Making a Case for Urban Agriculture

Urban agriculture offers a way to work toward the world's energy, climate and hunger problems.


| July 2011



Rooftop community garden

"Only recently, with the spread of factory farms and the global food system, have we turned away from real food, local farm sources and meals as shared events."

Photo by Adobe Stock/Julie

The following is an excerpt from Urban Agriculture by David Tracey (New Society, 2011). The excerpt is from Chapter 1: Home Sweet Farm: Kitchen Gardens in the Kitchen. 

The new food revolution will be fought at home, meaning your home, in the kitchen. All the more reason to begin with the simple act of starting a few windowsill plants in pots, the nearest farm you’ll ever know, which we’ll discuss later in this chapter. But before we go there, let’s agree on why this all matters and why the kitchen is the perfect place to start.

Big Food doesn’t just want you off the family farm. It wants you out of the kitchen too, except for the minute or so it takes to zap some factory “fuud” product in the microwave — the polar opposite of a home-cooked meal using real food. Why? Because factory farming and factory fuud go together like high-fructose corn syrup and type 2 diabetes.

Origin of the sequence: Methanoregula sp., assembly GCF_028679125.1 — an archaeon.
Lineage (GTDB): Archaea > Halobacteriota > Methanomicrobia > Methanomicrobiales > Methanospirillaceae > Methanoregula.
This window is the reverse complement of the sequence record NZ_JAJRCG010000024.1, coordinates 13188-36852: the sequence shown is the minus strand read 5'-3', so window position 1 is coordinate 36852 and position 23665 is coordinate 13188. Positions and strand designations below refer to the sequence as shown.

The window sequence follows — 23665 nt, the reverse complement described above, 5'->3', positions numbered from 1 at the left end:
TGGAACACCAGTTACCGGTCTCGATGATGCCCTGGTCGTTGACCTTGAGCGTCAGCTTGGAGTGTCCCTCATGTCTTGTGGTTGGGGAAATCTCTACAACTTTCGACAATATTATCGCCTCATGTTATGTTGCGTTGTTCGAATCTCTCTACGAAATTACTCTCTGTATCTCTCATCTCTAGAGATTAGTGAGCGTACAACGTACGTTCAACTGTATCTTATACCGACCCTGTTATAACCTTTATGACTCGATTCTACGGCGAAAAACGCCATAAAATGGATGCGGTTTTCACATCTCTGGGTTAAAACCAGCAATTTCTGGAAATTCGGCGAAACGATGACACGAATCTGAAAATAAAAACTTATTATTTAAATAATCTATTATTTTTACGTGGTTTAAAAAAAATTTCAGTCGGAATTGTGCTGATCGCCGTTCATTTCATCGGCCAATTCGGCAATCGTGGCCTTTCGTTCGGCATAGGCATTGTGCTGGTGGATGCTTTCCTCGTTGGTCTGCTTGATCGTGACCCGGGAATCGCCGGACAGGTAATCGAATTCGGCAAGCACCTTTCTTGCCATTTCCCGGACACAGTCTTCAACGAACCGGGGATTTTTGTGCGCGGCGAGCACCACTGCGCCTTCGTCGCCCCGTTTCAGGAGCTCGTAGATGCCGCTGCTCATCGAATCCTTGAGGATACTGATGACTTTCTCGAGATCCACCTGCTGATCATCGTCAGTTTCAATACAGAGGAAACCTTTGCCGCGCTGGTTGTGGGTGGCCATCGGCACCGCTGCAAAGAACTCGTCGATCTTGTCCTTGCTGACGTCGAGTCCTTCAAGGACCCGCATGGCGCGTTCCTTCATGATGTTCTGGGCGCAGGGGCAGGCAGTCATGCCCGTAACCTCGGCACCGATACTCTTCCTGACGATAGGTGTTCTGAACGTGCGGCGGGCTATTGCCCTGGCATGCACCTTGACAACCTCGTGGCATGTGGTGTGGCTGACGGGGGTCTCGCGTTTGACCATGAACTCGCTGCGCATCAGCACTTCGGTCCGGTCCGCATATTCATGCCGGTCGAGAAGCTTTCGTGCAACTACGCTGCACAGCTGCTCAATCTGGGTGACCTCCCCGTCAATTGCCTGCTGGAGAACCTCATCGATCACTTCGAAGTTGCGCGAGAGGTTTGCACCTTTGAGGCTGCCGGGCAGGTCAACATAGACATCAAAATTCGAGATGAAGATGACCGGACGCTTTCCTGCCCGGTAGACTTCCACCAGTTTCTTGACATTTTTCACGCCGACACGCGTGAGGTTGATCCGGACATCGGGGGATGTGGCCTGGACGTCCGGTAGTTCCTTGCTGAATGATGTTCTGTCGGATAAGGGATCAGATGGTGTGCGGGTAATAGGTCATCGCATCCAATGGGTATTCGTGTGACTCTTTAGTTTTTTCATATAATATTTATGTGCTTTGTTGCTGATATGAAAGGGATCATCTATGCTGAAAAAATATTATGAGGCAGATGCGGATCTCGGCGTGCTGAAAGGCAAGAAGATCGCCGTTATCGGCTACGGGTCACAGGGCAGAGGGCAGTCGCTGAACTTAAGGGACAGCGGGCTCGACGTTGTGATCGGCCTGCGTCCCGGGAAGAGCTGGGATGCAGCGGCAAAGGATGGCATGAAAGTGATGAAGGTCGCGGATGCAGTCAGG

Let’s forget for a moment the central role a traditional kitchen plays in the alchemy of spreading love through sharing food. Preparing a real meal takes time, which many of us now find in short supply. So is it really that wrong to pop a sixty-second solution into the microwave? If we’re tired or busy and it’s on sale and even says something like “healthy” or “lean” right on the package?

I won’t judge, lest I be judged for the dubious food choices I make all the time, but I will point out that food is culture. When we eat, we ingest the physical world, accepting into our bodies the customs and values and politics of the system that got that food into our mouths.

For most of our history we have done this not as solitary beings but as members of a community. Only recently, with the spread of factory farms and the global food system, have we turned away from real food, local farm sources and meals as shared events. Nowadays we don’t even think it strange to gulp down our calories standing over a kitchen sink or sitting behind the wheel of a car. And each time we do this, we lose a little of the culture that got us this far.





elderberry, echinacea, bee hive

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